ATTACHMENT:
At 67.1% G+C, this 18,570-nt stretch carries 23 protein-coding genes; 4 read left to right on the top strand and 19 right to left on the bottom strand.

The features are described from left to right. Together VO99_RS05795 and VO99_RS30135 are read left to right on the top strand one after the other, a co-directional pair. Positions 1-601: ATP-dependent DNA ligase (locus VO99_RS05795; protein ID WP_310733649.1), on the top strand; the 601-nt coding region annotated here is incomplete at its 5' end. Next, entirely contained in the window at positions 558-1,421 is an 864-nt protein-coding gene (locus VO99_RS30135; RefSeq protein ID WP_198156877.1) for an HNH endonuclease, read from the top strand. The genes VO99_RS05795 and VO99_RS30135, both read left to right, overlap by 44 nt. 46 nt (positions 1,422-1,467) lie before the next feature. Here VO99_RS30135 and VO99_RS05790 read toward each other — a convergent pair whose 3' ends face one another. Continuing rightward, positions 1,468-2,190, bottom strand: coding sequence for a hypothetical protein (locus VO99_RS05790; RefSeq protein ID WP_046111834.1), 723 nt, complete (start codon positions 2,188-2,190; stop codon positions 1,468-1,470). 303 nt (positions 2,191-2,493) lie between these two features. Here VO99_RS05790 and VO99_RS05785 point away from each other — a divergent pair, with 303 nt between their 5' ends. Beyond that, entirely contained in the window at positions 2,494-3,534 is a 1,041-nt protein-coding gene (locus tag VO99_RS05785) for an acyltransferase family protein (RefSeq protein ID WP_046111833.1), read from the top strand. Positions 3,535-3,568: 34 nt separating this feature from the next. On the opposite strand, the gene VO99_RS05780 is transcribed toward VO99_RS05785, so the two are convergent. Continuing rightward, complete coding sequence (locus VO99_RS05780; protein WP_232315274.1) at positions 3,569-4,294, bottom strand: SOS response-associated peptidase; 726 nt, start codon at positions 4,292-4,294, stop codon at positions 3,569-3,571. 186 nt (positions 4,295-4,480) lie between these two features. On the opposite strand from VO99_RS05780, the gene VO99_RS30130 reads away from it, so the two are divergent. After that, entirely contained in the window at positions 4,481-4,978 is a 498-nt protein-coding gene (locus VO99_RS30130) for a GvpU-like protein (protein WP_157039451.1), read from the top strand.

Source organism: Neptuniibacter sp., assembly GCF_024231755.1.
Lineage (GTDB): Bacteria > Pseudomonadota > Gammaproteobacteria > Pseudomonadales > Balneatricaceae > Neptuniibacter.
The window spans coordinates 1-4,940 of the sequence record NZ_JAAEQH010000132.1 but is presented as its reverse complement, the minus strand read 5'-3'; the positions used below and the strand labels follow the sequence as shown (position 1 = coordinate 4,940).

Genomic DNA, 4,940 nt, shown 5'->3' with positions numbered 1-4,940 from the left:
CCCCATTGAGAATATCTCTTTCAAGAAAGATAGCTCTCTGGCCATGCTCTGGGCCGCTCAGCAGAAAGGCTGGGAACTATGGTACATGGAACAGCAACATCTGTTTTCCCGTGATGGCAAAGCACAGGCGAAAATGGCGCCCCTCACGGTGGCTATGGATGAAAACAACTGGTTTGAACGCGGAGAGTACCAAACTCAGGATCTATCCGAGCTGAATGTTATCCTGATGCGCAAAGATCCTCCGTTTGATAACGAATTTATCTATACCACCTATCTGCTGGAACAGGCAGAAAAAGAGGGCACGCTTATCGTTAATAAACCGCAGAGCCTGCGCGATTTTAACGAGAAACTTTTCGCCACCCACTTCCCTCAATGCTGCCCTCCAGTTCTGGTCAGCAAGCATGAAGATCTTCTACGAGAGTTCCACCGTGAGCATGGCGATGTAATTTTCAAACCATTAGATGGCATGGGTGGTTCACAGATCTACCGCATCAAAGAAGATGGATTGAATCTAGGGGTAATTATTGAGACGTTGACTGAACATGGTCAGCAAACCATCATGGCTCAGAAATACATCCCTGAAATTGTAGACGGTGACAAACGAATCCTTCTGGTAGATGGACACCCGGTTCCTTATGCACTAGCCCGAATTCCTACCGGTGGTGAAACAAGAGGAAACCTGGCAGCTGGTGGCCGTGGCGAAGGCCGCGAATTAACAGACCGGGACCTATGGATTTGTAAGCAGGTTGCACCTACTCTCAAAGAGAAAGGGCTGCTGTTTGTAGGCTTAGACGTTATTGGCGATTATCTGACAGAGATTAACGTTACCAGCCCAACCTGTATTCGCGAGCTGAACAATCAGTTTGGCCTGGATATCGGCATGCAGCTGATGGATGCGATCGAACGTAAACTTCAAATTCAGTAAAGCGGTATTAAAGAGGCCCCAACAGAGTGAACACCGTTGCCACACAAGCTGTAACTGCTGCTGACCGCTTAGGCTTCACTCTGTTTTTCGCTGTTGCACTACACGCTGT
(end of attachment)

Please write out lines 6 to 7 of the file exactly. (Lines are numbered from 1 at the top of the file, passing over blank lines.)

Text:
Genomic DNA, 4,940 nt, shown 5'->3' with positions numbered 1-4,940 from the left:
CCCCATTGAGAATATCTCTTTCAAGAAAGATAGCTCTCTGGCCATGCTCTGGGCCGCTCAGCAGAAAGGCTGGGAACTATGGTACATGGAACAGCAACATCTGTTTTCCCGTGATGGCAAAGCACAGGCGAAAATGGCGCCCCTCACGGTGGCTATGGATGAAAACAACTGGTTTGAACGCGGAGAGTACCAAACTCAGGATCTATCCGAGCTGAATGTTATCCTGATGCGCAAAGATCCTCCGTTTGATAACGAATTTATCTATACCACCTATCTGCTGGAACAGGCAGAAAAAGAGGGCACGCTTATCGTTAATAAACCGCAGAGCCTGCGCGATTTTAACGAGAAACTTTTCGCCACCCACTTCCCTCAATGCTGCCCTCCAGTTCTGGTCAGCAAGCATGAAGATCTTCTACGAGAGTTCCACCGTGAGCATGGCGATGTAATTTTCAAACCATTAGATGGCATGGGTGGTTCACAGATCTACCGCATCAAAGAAGATGGATTGAATCTAGGGGTAATTATTGAGACGTTGACTGAACATGGTCAGCAAACCATCATGGCTCAGAAATACATCCCTGAAATTGTAGACGGTGACAAACGAATCCTTCTGGTAGATGGACACCCGGTTCCTTATGCACTAGCCCGAATTCCTACCGGTGGTGAAACAAGAGGAAACCTGGCAGCTGGTGGCCGTGGCGAAGGCCGCGAATTAACAGACCGGGACCTATGGATTTGTAAGCAGGTTGCACCTACTCTCAAAGAGAAAGGGCTGCTGTTTGTAGGCTTAGACGTTATTGGCGATTATCTGACAGAGATTAACGTTACCAGCCCAACCTGTATTCGCGAGCTGAACAATCAGTTTGGCCTGGATATCGGCATGCAGCTGATGGATGCGATCGAACGTAAACTTCAAATTCAGTAAAGCGGTATTAAAGAGGCCCCAACAGAGTGAACACCGTTGCCACACAAGCTGTAACTGCTGCTGACCGCTTAGGCTTCACTCTGTTTTTCGCTGTTGCACTACACGCTGT